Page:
After the War
Oregon in the Great Depression
The Civilian Conservation Corps (CCC) gave jobs to thousands
of young Oregonians and left a legacy of public works improvements.
(OSA, Parks and Recreation Department Records, Boardman Collection,
The downward spiral
The chain of events that followed
the crash of the stock market in 1929 seemed unending and unstoppable.
owned stock certificates now
found themselves holding worthless pieces of paper. Prestigious banks
nationwide went bankrupt leaving their depositors' savings wiped out.
Failing banks also led to foreclosures on businesses, homes, and farms,
further eroding both the national and local economies. As money dried
up, so did factory orders. Fewer factory orders meant more layoffs. More
layoffs meant less money to spend in local merchandise shops and cafes
as the downward spiral continued.
Despondent Americans looked for help to stop the spiral. But President
Herbert Hoover, who grew up in Newberg, held the belief that government
was not the solution. While he took some measures to attempt to stem
the bleeding, he shared a strong philosophy with his Republican Party
stalwarts that prevented a large scale government response.
The New Deal
Franklin Delano Roosevelt, the Democratic
Party rival for the 1932 presidential election, was not so encumbered.
in under the
at least some
action would be better than none. Seizing the mandate, Roosevelt unleashed
a whirlwind of federal government action dubbed the "New Deal." Many
of his initiatives were aimed at restoring the battered confidence
taking office, he declared a "bank holiday" in which he closed
financial institutions across the country until federal auditors could
their books and decide on their solvency. Thousands of banks were closed
down, but those that reopened could be trusted, assured Roosevelt.
Civilian Conservation Corps
The president then began
cooking a pot of "alphabet
for economic recovery. Roosevelt recognized that he needed to get the
millions of unemployed Americans back to work, as much for psychological
reasons as for economic ones. While he met substantial political and
legal resistance to his plans for unprecedented expansion of the federal
government, most Americans supported him. The creation of the Civilian
Conservation Corps (CCC) yielded far reaching
consequences for Oregon. Not only did it provide employment for thousands
of young Oregonians without jobs, but it left a myriad of functional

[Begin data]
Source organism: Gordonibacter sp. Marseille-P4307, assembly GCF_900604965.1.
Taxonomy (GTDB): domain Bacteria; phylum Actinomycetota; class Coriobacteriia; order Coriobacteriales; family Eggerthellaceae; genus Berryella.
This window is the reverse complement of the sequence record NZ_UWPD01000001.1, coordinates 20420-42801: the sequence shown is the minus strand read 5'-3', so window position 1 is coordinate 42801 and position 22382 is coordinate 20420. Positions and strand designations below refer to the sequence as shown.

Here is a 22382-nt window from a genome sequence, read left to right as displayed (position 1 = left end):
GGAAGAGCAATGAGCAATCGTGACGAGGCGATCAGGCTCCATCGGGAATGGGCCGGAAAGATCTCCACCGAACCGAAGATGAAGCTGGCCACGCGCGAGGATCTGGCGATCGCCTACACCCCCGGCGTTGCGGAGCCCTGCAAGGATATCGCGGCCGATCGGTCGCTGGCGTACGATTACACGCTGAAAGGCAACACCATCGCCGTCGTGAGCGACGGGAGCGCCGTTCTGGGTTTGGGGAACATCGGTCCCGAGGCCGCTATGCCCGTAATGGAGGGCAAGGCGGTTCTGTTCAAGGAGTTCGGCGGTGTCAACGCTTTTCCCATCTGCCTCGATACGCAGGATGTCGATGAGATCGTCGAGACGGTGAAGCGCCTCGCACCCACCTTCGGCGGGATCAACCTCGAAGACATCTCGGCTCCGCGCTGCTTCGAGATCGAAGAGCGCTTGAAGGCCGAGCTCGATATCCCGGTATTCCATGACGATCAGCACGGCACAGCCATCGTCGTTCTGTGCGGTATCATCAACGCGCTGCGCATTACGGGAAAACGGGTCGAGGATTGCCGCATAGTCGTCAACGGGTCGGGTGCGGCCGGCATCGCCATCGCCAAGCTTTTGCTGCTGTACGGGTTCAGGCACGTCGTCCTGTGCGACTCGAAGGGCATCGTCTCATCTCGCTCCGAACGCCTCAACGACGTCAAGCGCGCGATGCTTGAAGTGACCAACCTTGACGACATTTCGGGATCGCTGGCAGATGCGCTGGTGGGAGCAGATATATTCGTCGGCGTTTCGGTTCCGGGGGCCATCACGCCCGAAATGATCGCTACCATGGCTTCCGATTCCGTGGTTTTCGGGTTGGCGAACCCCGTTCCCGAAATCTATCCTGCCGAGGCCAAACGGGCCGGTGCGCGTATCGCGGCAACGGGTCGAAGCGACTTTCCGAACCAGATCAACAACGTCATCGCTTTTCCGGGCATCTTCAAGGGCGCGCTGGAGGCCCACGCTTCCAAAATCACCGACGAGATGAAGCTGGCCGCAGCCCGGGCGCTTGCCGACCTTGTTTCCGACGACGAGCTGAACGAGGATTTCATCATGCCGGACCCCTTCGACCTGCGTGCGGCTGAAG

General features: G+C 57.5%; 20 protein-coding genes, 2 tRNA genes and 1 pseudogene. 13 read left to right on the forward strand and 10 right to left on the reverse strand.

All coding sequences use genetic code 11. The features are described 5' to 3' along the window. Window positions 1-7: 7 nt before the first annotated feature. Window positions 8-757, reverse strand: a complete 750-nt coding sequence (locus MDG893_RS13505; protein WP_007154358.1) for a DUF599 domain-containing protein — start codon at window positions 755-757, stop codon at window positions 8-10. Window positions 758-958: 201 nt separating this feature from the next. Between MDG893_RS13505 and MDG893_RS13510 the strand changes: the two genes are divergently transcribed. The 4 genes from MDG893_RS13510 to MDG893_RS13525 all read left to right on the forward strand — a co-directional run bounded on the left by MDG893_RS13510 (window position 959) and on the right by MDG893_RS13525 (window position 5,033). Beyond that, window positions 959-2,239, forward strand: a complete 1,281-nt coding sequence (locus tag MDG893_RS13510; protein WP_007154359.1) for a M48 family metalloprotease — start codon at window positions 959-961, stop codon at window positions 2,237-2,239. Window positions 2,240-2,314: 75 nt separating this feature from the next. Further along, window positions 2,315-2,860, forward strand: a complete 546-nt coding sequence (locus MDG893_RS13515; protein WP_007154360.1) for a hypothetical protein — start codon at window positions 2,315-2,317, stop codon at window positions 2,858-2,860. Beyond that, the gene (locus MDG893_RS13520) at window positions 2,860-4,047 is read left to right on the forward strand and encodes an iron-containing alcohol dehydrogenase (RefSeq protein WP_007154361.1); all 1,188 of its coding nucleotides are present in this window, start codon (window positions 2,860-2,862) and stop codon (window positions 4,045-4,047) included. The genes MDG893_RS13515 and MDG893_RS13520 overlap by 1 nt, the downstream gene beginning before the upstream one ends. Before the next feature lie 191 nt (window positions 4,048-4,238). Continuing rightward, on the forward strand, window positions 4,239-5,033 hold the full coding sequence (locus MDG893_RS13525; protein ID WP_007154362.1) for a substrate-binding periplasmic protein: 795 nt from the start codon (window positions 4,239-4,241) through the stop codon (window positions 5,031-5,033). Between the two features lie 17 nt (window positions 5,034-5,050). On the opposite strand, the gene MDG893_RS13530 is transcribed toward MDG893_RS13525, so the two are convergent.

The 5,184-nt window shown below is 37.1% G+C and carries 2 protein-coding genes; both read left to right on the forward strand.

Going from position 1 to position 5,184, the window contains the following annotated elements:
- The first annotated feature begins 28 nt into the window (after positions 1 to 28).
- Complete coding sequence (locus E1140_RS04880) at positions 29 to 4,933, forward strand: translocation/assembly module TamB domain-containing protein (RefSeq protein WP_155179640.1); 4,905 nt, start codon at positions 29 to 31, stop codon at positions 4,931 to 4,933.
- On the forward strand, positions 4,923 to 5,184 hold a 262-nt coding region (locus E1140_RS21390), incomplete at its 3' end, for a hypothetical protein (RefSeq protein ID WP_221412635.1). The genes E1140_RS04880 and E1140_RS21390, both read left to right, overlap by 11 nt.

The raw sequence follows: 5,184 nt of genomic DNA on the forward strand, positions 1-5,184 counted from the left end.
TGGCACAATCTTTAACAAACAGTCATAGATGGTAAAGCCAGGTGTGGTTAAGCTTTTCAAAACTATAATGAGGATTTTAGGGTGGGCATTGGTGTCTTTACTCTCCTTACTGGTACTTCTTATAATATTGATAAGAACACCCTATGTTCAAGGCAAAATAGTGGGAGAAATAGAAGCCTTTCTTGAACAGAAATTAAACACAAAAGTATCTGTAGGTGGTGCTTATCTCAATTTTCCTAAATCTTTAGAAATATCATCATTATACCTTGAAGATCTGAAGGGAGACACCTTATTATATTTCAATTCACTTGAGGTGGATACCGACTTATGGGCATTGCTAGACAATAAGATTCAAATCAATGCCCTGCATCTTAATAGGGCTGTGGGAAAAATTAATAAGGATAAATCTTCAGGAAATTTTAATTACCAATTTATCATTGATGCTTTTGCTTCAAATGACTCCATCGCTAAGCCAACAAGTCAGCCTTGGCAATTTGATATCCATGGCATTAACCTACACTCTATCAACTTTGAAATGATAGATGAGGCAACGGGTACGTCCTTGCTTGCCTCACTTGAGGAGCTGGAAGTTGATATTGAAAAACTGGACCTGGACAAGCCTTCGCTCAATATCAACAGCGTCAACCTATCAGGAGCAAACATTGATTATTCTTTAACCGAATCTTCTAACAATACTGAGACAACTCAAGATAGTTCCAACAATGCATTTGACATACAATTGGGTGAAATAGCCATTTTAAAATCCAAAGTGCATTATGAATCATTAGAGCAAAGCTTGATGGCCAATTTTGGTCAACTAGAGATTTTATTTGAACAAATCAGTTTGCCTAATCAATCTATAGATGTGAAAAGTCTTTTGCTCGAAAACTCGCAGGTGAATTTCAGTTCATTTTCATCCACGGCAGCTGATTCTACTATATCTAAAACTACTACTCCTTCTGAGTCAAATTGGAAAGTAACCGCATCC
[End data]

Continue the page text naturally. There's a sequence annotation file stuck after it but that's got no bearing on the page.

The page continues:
and attractive improvements to the state's infrastructure. Bridges,
roads, campgrounds, buildings, ranger stations, guard stations, fire
lookouts, reservoirs, and other projects numbered among the achievements
of the CCC in every part of Oregon.
The Bonneville Dam exemplified the
willingness of President Roosevelt and New Deal
big in an effort to break the grip of the Depression. The
dam, and others like it, transformed the economy of the
region in subsequent decades as the Bonneville Power
the vast potential of the Columbia River. (OSA, Oregon Highway Division Records, Tourism Photographs,
Photo No. 5618)
Works Projects Administration
the Works Projects Administration (WPA) employed many more Oregonians
lawyers, historians, painters,
architects, masons, and in other arts, professions, and trades. Their
work resulted in numerous
books such as the fascinating tour of Oregon entitled "Oregon:
End of the Trail." They also left monuments to the artists and
craftsmen of the day with works such as the magnificent Timberline
Lodge on the flanks of Mount Hood.
And, the WPA, along with other federal agencies such as the Public
Works Administration (PWA), built post
buildings across Oregon. The agencies also commissioned numerous projects
resulting in the creation of murals, furniture, decorative iron work,
and other enduring pieces of
Reshaping the landscape
But the New Deal reshaped
the landscape and the future of the state in other ways as well. Most
government began an
ambitious plan to build dams on the Columbia River. Soon, construction
started on the
massive Bonneville Dam, one of the striking engineering achievements
of the period. The project employed 4,000 laborers directly and created
of other jobs in support industries and services. It would provide
irrigation water for the surrounding arid land, electricity to power
factories and homes, a navigation route for barges carrying grain,
and most of all hope for a brighter future.
These and many other public programs kept Oregon and the rest of the
nation moving forward through the 1930s even as the Depression stubbornly
persisted. While they may not have brought about the end of the economic
problems, they did succeed in providing Americans with jobs and hope.
As the clouds of war gathered in Europe and Asia in the latter years
to supplying materials for another far off war. On December 7, 1941
a reluctant America saw no choice but to turn the pages of history
from the hardships of the Depression to the horrors of the next world
Link Continue the experience by exploring the Web exhibit: "Life on the Home Front: Oregon Responds to World War II."